Not many women get to celebrate their 90th birthday with a string of parties and a ride in a jeep normally reserved for royalty, but former WAAF Eileen Younghusband certainly deserves special attention.

Eileen, who lives at Sully in the Vale of Glamorgan, has written an extrordinary account of the vital work she and other young women carried out in the filter room during World War Two.

One Woman’s War is both a unique historic document and a testament to the courage and spirit these forgotten wartime women showed in a time of great conflict. Their efforts have gone unnoticed for so long because they has to sign the Official Secrets Act, but now Eileen wants to set the record straight.

"The whole team has never been recognised," she tells me. "All you ever see is the operations room girls pushing the counters about with long rakes. But we were the ones pouring over the data and in an instant mathmatically sorting it out to identify planes as friend or foe.

“Our calculations not only told the pilots in their Spitfires and Hurricanes where to find the enemy. We also determined where air raid warnings would be sounded and where rescue boats would be sent to pick up downed Allied airmen. Truly these were life and death decisions.

"All the girls had boyfriends, brothers or cousins in the RAF. We knew every one on an operation and 500 planes would go out and 420 come back. Then we'd wait for stragglers and maybe one would crash or go missing. These women never got hysterical, they never stopped or cried. They went on doing their job with discipline and dedication."

Born Eileen Le Croisette in Islington, she moved to Winchmore Hill at the age of five and attended Winchmore Hill Primary School.

A keen linguist and mathematician, she was further inspired by her headmaster Thomas B Everard at Southgate County Grammar School in Palmers Green.

"He was a fellow of music and a Cambridge graduate and encouraged us in lots of ways. He read a quotation read every morning and I had great fun finding our the context of these quotes in the library."

In addition to English, maths and science, Eileen learned bookkeeping, economics, commerce, shorthand, typing and languages. An 'all rounder' she played hockey and was a sprinter for the school and enjoyed swimming, acting and singing. Her class won the Enfield Eisteddfod.

After finishing school, Eileen travelled to France to work as an au pair but she had to leave in a hurry when the Munich Crisis broke out in 1938.

"I had to make my way back to Paris by myself. The train was full of Jewish refugees escaping from Germany. We didn't know what was happening, in those days we didn't even talk about each others beliefs, we just worked together."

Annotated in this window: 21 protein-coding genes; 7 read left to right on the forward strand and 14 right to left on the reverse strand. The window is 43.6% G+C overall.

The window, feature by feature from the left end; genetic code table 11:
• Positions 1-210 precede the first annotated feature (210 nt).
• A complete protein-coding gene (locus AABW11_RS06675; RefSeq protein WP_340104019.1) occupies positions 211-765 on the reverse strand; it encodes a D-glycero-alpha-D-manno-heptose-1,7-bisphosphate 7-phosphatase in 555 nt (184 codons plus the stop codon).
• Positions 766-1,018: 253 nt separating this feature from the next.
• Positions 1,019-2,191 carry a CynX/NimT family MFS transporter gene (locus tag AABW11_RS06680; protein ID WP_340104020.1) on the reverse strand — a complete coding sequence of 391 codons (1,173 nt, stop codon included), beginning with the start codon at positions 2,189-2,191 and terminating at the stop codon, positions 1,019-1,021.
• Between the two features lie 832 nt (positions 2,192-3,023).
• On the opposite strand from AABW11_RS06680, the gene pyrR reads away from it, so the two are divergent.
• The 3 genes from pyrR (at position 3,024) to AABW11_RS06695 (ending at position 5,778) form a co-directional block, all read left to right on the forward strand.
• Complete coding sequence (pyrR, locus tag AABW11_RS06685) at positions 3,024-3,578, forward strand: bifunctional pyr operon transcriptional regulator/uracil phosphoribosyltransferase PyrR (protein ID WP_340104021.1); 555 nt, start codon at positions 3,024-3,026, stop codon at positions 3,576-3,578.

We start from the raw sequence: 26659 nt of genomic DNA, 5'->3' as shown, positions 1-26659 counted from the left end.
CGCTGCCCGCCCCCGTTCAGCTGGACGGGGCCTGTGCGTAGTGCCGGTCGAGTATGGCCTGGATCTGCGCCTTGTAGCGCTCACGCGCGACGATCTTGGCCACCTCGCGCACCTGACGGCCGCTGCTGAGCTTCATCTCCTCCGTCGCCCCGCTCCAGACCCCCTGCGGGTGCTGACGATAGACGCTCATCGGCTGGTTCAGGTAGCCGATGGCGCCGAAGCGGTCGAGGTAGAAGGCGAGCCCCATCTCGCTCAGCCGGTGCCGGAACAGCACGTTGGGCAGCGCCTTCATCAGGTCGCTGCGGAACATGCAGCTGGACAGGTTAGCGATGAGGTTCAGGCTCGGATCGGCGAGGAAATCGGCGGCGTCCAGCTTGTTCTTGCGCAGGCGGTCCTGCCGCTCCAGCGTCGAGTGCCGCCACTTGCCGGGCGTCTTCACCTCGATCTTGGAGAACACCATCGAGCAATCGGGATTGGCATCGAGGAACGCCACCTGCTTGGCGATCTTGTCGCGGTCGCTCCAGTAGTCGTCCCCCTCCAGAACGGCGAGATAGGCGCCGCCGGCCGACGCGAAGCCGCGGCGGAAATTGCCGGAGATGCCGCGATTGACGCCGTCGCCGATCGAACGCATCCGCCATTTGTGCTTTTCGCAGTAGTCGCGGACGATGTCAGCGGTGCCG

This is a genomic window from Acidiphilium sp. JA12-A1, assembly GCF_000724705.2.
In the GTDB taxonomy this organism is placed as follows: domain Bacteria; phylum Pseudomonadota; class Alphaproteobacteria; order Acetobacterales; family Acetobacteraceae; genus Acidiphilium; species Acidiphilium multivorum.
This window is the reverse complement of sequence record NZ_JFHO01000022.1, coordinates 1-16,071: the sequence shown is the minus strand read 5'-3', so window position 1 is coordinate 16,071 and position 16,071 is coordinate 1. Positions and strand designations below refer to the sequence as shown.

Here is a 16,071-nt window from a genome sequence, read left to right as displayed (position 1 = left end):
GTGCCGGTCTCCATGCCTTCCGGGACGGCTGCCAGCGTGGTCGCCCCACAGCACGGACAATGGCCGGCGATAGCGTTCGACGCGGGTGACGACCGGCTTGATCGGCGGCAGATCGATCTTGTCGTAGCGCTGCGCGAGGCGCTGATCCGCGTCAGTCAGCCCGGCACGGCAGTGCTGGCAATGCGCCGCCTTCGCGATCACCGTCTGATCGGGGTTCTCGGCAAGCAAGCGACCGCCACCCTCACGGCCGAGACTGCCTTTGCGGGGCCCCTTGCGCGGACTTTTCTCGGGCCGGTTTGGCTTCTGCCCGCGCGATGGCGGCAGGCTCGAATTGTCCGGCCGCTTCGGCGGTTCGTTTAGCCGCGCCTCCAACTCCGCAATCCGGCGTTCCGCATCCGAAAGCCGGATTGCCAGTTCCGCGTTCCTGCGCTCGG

Believing the situation in Europe to be stable, Eileen went to visit friends in Germany and had an insight into the horrors to come:

“I caught glimpses of the sinister side of the Nazi regime. People were in uniform; there was no smiling. They did the Hitler salute whenever they met each other."

When war finally came, Eileen joined the WAAF. She was just 19. After training at the home of radar, RAF Bawdsey, she went first to 9 Group, RAF Barton Hall and finally to the Fighter Command headquarters at RAF Bentley Priory in Stanmore.

Like many young people at the time, Eileen's tale is one of love and loss. A charity party she was running brought her to the home of Jimmy Younghusband, who owned a riding stables on Stanmore Common and frequently provided horses for Denham Film Studios. Jimmy graciously loaned her three ponies and she met and fell in love with his son, Peter.

"My father-in-law was very famous he taught Elizabeth Taylor to ride for National Velvet. He was quite a character. I have a wonderful oil painting of Jimmy on the horse he bought from Robert Donat, called Bobby, which was the great favourite of all the clients."

Eileen's book is full of encounters with celebrities like film star Rex Harrison and comedian Kenneth Horne, who was also stationed at Stanmore. Her narrative appears matter-of-fact but you can feel the pain behind the words, especially when she recounts her time at Breendonk concentration camp in Holland where she was posted after the war.

Eileen was able to adjust after the war but many people she knew could not cope with the return to civilian life.

"Fortunately I went into the hotel business and got joint management with my husband so I was able to assert myself. Some people I know committed suicide because life was so dull after the war.

Living with that high tension all the time the bottom drops out of your world when you're doing nothing of any importance. I had challenges; if you take them out of your life you notice it."

One Woman's War by Eileen Younghusband is published by Candy Jar Books, price £15.99. For every book sold online a £1 donation will be made to Help for Heroes. Details: